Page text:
This image-centric idea retains true to politics; it’s why in 1960 Kennedy won the TV debate whilst simultaneously losing the radio debate, it’s why Gordon Brown never stood a chance, it’s why the Labour party plasters huge billboards with Cameron’s seven-finger forehead on, and in retort the Conservatives point out that Ed Miliband looks like Wallace from Wallace & Gromit.
Image is unfortunately as important in politics as it is in the advertising industry, much to the lamentation of Neil Postman. In addition to having image on their side, celebrities also have the social media platform. You may argue that politicians too have social media, which is true, whilst also being completely wrong. From a reach point of view when Emma Watson tweets she is connecting with 17.1 million followers, whereas when Prime Minister David Cameron tweets he is reaching less than 1 million people. When Stephen Fry tweets he is connecting with over 9 million followers, Ed Miliband reaches less than 500,000 followers. You can see that in this game of ‘Twitter Top Trumps’ celebrity wins every time.
Another inherent flaw in politicians on social media is that no matter what they say, it will inevitably be turned upside down and against them. Look no further than the #AskNigelFarage in 2014 where the majority of people were not asking about policies, instead asking joyous questions such as ‘As a gay man, how much are you willing to pay me to stop the rain and flooding?’, and ‘Does it upset you that McDonalds call them “French” Fries?’.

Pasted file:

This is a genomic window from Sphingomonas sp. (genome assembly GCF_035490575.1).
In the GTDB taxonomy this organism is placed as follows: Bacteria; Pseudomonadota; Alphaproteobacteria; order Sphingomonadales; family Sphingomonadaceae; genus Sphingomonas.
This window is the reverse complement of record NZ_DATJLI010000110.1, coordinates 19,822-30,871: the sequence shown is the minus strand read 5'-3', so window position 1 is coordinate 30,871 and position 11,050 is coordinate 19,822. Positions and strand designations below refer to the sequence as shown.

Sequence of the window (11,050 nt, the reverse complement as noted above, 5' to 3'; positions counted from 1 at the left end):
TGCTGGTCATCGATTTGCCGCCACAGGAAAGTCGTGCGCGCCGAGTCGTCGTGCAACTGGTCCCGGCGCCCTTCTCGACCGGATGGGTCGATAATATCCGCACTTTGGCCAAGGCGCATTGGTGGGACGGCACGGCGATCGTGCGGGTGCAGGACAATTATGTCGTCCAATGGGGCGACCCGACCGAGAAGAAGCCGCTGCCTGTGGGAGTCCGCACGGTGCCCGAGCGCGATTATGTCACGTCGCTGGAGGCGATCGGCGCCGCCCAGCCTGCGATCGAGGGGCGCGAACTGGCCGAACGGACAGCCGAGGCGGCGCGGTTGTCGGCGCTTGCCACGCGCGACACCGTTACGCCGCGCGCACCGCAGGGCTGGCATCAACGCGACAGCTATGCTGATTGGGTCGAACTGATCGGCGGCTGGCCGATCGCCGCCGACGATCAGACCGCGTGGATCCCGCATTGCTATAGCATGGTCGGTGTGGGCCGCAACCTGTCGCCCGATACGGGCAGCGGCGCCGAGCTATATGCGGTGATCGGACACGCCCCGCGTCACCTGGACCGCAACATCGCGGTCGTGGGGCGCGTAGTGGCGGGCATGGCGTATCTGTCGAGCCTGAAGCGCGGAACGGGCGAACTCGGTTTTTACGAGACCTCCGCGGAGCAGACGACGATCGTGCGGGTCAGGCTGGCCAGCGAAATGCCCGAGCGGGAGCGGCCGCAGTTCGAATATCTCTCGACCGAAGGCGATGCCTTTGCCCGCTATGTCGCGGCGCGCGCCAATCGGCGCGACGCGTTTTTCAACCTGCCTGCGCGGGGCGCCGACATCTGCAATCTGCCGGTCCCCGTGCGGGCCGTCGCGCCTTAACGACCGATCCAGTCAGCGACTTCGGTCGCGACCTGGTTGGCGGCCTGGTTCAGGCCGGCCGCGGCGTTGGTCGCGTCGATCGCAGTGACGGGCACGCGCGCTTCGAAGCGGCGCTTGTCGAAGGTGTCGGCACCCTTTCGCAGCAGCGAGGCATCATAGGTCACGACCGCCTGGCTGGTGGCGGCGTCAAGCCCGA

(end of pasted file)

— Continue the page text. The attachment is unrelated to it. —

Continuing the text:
This potent combination of media visibility, social media mobility and image awareness makes celebrities instantly more accessible and relatable than politicians. In America it is already commonplace for celebrities to put their name, or brand, behind a politician, get set to see much more of that in the UK in the coming years. I also believe that we will see more of the Michael Sheens of the world publically speaking out, with the result that people increasingly listen and want to listen to celebrities talking politics. Signs of this can already be seen using Russell Brand as an example: The Trews (Brand’s web series that gives you true news) has over a million subscribers on YouTube and looks set to grow hand in hand with Brand’s appearances on Question Time.
The end result of celebrity involvement in politics is an unknown, however when you go into the polling station in May, with the perfectly legitimate view that there is nobody worth your vote just remember that by not voting you are leaving room for an alternative: the alternative may be a far-right party, it may be greater celebrity involvement in politics, or, and it pains my innate cynicism to say this, it may lead to much needed change in politics in the UK. The latter however seems a distant dream away…my cynicism is much happier now.